Before discussing PDPM clinical categories, it is worth understanding how PDPM works. PDPM, unlike RUG-IV, is a Case-Mix Group (CMG) reimbursement method that focuses more on clinically relevant factors and not just volume-based services. CMS notes that in July 2018, PDPM was finalized and was implemented on October 1, 2019.
In PDPM, five case-mix components are combined with the non-case-mix component, thus establishing a rate on the five-day MDS for the entire stay. SNFs are required under PDPM to classify each resident into one group for each of the five case-mix adjusted components. This is what differentiates PDPM from RUG-IV. PDPM classifies residents into separate groups for each of the case-mix adjusted components, with each component having its case-mix index and per diem rate.
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PDPM Nursing Categories
When looking at PDPM nursing categories, one finds that the total number of case-mix groups has been reduced from those of RUG-IV. There are five case-mix adjusted components used in PDPM, and they are:
- Physical Therapy (PT)
- Occupational Therapy (OT)
- Speech-Language Pathology (SLP)
- Non-Therapy Ancillary (NTA)
The Patient Classification System
Having looked at the PDPM clinical categories, we can now look at the patient classification system:
1. SLP Classification
The Speech-Language Pathologist classification in PDPM is based on the following three elements:
- The diagnosis of the clinical category using the ICD-10-CM and ICD-10-PCS which are recorded in MDS item I8000. This diagnosis code should represent the main reason the resident requires SNF care. There are only two clinical category options for speech therapy: Acute Neurologic and Non-neurologic.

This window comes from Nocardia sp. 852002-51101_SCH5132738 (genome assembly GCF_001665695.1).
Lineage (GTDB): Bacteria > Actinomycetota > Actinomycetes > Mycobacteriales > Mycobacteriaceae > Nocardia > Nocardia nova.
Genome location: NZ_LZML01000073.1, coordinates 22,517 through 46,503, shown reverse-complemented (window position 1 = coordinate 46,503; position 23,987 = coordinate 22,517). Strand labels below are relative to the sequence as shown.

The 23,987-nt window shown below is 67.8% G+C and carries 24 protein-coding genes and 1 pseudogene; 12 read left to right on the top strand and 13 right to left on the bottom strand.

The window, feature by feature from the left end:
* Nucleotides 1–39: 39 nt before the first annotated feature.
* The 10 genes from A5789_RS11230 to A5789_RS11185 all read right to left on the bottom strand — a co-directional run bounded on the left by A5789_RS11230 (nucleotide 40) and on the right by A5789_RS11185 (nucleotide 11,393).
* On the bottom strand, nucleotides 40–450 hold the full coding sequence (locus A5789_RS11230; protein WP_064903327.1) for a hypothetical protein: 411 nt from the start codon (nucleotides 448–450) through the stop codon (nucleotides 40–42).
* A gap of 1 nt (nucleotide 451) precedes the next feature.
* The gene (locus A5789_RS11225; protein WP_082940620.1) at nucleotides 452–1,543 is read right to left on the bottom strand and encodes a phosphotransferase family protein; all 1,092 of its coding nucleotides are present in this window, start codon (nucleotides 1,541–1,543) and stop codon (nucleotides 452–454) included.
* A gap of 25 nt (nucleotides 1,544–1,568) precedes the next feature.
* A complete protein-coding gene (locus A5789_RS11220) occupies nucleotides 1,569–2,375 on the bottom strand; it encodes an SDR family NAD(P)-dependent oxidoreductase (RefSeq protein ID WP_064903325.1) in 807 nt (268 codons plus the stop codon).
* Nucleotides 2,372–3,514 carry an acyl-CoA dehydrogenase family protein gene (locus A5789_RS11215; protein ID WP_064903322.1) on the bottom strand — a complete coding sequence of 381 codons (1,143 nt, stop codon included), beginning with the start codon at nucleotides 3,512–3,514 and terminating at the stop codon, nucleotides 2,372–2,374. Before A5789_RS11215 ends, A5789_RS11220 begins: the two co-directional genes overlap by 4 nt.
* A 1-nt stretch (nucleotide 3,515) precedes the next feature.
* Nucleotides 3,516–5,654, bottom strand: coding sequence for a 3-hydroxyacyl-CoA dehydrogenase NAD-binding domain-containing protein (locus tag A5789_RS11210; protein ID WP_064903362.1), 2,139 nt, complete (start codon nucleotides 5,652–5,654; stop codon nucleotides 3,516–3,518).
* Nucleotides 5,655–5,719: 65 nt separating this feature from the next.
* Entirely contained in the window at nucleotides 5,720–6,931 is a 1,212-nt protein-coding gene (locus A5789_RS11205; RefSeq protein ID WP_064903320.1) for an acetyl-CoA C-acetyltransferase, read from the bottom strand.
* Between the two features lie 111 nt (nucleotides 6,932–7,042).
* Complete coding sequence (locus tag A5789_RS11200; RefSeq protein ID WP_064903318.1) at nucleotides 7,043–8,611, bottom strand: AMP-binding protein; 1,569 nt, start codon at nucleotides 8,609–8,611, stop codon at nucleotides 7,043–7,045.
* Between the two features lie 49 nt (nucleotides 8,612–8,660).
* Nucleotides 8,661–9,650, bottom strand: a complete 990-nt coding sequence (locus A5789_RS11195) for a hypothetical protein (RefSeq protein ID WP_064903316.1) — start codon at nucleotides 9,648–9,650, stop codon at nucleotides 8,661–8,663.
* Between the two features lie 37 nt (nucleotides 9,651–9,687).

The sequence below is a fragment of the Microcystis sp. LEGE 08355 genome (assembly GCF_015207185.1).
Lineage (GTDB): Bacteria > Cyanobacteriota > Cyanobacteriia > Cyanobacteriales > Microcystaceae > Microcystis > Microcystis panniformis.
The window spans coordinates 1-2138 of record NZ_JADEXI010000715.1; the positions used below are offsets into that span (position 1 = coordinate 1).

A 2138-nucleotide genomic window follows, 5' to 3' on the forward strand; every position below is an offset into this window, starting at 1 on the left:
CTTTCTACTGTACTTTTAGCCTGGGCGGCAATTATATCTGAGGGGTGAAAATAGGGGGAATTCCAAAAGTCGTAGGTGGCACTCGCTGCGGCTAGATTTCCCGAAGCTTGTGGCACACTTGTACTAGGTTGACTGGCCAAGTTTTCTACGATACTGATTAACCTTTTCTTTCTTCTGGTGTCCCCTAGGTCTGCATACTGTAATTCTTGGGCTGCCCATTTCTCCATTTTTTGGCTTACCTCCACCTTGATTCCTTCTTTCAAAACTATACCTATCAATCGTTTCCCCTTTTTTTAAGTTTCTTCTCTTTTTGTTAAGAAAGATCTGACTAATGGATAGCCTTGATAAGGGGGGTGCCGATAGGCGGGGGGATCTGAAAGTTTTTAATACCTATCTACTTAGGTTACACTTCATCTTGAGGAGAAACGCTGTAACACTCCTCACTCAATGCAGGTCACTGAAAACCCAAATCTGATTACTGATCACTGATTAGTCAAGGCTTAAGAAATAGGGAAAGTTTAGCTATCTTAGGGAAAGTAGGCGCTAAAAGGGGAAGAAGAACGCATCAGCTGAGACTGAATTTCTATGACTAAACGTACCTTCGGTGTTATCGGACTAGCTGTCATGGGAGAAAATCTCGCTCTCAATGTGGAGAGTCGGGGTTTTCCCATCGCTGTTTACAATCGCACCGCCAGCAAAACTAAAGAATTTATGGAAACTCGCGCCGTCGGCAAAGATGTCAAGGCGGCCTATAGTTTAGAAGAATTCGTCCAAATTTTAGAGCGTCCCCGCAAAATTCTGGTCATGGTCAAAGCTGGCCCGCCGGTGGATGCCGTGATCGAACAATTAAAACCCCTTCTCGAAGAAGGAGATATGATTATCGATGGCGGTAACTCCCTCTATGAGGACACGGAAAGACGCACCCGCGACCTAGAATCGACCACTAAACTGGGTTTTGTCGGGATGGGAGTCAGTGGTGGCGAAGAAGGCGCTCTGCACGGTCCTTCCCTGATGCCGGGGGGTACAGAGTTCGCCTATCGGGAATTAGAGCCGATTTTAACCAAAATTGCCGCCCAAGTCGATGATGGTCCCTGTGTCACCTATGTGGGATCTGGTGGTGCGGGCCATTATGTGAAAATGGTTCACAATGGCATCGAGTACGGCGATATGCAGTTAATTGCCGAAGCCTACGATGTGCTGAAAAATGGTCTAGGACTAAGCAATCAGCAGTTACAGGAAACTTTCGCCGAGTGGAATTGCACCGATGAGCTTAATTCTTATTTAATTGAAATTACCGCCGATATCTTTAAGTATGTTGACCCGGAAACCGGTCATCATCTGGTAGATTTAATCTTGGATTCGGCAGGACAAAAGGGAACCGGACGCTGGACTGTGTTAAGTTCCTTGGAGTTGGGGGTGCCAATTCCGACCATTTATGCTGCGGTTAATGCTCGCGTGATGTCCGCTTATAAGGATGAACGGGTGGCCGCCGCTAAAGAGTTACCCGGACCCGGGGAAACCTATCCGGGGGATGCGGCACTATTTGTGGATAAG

- Determining if the resident has a swallowing disorder or if they need a mechanically altered diet.
- Investigating whether or not the resident has a cognitive impairment. A resident can be classified as cognitively Intact, Mildly, Moderately, or Severely Impaired.
2. NTA Classification
NTA stands for “Non-therapy Ancillary,” and it includes services outside the typical nursing costs, such as:
- Organ transplants
- Ventilator costs
- Cancer treatments
3. PT/OT Classification
The RUG-IV categories were re-classified into Case Mix Groups (CMGs) that can be broken down into two main components:.
- Clinical categories: They include spinal/joint replacement surgery, orthopedic surgery, non-orthopedic surgery, non-surgical orthopedics, and medical management.
- Functional scoring: This is based on a resident’s eating, oral hygiene, toileting hygiene, and toilet transfer admission performance. What is the range for the nursing function score? Below is a table that clearly illustrates the function score.
Nursing homes and other long term care facilities may be interested in knowing how they can achieve a high PDPM functional score. This is why Experience Care’s PDPM cheat sheet may prove to be a helpful resource to nurses and nursing home administrators.
Summary of PDPM Clinical Categories
It is in the best interest of long term care facilities to understand how PDPM works, PDPM clinical categories, and how they can perfect their PDPM reimbursements. This is why Experience Care offers a comprehensive list of PDPM resources that nurses and administrators can use in their facilities. Additionally, the US Department of Health and Human Services provides a guide to PDPM, with factsheets, FAQs, and resources.